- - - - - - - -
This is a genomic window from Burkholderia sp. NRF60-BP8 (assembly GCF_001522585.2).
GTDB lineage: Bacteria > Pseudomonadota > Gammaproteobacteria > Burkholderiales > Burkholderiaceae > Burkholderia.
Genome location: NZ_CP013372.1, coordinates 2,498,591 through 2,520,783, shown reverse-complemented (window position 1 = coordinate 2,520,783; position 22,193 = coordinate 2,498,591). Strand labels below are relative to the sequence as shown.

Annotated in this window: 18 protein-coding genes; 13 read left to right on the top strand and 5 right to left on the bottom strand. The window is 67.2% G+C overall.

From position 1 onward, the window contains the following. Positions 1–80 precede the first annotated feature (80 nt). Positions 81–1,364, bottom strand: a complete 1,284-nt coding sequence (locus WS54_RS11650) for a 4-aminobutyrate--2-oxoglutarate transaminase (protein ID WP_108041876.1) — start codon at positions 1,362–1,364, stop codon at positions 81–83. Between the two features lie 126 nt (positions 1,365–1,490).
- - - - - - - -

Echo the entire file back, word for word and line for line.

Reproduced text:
This is a genomic window from Burkholderia sp. NRF60-BP8 (assembly GCF_001522585.2).
GTDB lineage: Bacteria > Pseudomonadota > Gammaproteobacteria > Burkholderiales > Burkholderiaceae > Burkholderia.
Genome location: NZ_CP013372.1, coordinates 2,498,591 through 2,520,783, shown reverse-complemented (window position 1 = coordinate 2,520,783; position 22,193 = coordinate 2,498,591). Strand labels below are relative to the sequence as shown.

Annotated in this window: 18 protein-coding genes; 13 read left to right on the top strand and 5 right to left on the bottom strand. The window is 67.2% G+C overall.

From position 1 onward, the window contains the following. Positions 1–80 precede the first annotated feature (80 nt). Positions 81–1,364, bottom strand: a complete 1,284-nt coding sequence (locus WS54_RS11650) for a 4-aminobutyrate--2-oxoglutarate transaminase (protein ID WP_108041876.1) — start codon at positions 1,362–1,364, stop codon at positions 81–83. Between the two features lie 126 nt (positions 1,365–1,490).